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  1. #56
    Join Date
    Dec 2011
    Posts
    186
    Although it's worth considering why a minority [edit: a minority of men, I mean] would try and carve out a new niche. There's still an underlying misogyny for as long as feminine = undesirable.
    Agreed, however I worry that the already existing misogyny of many men is only being exacerbated by women's freedom-IWO that we pay for it one way or the other (in the prior form of lesser freedoms or current /future manifestations as cultural backlash/ increased (?) violence against women).

  2. #58
    Join Date
    Dec 2011
    Posts
    186
    One other thought per the initial poster- I think the gender stereotyping is increasing to such a degree that I find that girls and boys no longer play together, at least not the way they did in my generation (I was a child in the late 70s/early 80s). Outside of my own children who play with reach other, I find that all the birthday parties we go to are single-sex after about the age of 4 years old, and no one has playdates with boys/girls the way I remember happening and experienced myself when I was growing up. It seems sad and regressive.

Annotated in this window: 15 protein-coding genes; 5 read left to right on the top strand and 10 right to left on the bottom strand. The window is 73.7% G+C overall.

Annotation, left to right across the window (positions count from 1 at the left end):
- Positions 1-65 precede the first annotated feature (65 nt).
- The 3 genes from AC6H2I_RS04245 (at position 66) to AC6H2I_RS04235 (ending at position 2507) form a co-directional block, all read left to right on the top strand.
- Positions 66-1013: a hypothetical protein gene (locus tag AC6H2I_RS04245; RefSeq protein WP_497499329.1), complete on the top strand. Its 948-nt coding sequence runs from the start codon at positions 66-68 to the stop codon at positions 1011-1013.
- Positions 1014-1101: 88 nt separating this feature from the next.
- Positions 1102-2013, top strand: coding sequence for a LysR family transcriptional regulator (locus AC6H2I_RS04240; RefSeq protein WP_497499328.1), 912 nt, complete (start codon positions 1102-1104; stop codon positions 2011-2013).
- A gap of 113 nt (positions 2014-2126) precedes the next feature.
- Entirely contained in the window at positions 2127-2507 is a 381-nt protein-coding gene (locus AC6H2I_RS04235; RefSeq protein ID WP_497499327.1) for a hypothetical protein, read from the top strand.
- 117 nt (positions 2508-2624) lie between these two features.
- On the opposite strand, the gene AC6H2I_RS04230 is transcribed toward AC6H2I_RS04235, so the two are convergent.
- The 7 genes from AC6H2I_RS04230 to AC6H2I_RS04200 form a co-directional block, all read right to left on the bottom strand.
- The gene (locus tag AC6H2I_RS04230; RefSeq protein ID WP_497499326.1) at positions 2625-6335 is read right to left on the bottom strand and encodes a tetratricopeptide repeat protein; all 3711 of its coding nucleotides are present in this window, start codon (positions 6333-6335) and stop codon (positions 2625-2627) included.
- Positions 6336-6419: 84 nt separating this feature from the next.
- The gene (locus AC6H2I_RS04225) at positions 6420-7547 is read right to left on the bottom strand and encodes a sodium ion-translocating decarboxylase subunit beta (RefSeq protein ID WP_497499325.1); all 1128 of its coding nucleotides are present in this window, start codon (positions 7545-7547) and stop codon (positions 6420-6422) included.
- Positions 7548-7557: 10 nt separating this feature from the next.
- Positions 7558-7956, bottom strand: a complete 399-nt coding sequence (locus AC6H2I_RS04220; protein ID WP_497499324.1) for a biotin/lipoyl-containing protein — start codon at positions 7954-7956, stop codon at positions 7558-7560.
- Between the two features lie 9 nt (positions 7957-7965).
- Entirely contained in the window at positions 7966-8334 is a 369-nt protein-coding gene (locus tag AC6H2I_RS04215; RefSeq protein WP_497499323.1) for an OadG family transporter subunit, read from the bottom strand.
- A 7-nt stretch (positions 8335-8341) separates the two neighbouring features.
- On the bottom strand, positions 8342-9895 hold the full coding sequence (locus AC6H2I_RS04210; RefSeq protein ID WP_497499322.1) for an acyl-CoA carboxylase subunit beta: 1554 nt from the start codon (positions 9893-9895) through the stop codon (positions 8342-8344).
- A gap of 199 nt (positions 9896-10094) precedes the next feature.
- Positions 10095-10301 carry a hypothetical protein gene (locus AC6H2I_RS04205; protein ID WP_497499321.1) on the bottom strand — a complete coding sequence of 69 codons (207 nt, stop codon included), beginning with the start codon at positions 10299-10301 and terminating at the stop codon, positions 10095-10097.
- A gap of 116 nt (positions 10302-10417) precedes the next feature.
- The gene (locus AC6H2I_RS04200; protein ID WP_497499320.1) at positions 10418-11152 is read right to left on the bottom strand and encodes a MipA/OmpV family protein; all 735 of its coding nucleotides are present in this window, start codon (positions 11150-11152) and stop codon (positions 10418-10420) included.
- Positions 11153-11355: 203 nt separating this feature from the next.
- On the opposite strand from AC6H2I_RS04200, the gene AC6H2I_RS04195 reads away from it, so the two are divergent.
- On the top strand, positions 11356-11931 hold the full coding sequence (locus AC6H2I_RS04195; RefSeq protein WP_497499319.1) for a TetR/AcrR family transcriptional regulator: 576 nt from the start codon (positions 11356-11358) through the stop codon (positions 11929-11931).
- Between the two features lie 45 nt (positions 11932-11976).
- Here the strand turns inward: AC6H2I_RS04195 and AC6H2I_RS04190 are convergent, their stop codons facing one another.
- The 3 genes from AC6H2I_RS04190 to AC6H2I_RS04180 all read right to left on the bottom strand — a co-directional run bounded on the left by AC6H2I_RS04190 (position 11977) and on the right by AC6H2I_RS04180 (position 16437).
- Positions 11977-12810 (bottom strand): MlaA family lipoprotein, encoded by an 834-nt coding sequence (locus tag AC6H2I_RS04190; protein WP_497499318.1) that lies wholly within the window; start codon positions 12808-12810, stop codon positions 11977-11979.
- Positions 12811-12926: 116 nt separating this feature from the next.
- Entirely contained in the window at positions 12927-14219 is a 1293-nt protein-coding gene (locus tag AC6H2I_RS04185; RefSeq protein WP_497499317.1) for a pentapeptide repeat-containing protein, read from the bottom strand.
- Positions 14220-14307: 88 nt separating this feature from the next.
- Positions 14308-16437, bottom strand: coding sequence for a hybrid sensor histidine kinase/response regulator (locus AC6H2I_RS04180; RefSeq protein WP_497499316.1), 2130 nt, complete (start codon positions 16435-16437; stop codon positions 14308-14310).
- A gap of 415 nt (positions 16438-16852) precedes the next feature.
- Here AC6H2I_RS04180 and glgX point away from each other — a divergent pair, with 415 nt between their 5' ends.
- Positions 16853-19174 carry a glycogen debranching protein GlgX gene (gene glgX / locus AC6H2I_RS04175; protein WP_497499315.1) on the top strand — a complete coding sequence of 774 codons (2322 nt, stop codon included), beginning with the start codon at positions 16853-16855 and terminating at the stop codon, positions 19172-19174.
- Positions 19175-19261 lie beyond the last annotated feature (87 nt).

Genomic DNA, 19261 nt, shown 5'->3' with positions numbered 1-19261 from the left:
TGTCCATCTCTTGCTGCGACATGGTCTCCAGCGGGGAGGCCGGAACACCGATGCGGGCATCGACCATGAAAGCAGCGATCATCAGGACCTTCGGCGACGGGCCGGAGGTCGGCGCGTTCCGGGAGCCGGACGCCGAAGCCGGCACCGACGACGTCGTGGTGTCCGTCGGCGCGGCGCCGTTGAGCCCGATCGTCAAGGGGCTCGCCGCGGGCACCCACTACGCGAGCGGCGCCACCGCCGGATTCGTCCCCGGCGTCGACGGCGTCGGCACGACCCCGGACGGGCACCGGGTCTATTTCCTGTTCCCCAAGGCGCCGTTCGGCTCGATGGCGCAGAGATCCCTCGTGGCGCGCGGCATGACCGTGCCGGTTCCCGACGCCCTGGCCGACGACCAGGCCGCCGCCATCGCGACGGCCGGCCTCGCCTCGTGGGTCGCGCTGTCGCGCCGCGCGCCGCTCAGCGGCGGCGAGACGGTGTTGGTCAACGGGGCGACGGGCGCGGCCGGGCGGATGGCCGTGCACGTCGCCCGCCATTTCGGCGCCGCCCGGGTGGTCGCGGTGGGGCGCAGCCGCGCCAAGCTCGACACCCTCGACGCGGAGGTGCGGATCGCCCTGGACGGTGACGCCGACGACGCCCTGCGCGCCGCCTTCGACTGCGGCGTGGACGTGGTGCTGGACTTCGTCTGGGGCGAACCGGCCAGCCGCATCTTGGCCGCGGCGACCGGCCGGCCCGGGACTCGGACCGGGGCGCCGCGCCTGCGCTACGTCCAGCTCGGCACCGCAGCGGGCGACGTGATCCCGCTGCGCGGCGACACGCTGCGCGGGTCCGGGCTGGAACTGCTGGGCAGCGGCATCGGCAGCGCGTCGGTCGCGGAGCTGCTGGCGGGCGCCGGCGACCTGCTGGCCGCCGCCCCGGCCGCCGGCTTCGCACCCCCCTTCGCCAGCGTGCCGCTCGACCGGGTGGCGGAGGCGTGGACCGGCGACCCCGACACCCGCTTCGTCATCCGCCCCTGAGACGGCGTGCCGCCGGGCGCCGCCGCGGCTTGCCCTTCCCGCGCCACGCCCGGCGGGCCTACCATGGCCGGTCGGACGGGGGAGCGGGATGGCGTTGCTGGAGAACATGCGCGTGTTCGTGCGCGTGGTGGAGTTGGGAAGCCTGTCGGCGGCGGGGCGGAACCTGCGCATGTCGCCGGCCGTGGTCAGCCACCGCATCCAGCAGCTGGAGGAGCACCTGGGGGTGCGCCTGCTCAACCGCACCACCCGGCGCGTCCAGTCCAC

3. #60
    Join Date
    Mar 2011
    Location
    Flyover Territory
    Posts
    1,145
    Quote Originally Posted by katzenjammers View Post
    One other thought per the initial poster- I think the gender stereotyping is increasing to such a degree that I find that girls and boys no longer play together, at least not the way they did in my generation (I was a child in the late 70s/early 80s). Outside of my own children who play with reach other, I find that all the birthday parties we go to are single-sex after about the age of 4 years old, and no one has playdates with boys/girls the way I remember happening and experienced myself when I was growing up. It seems sad and regressive.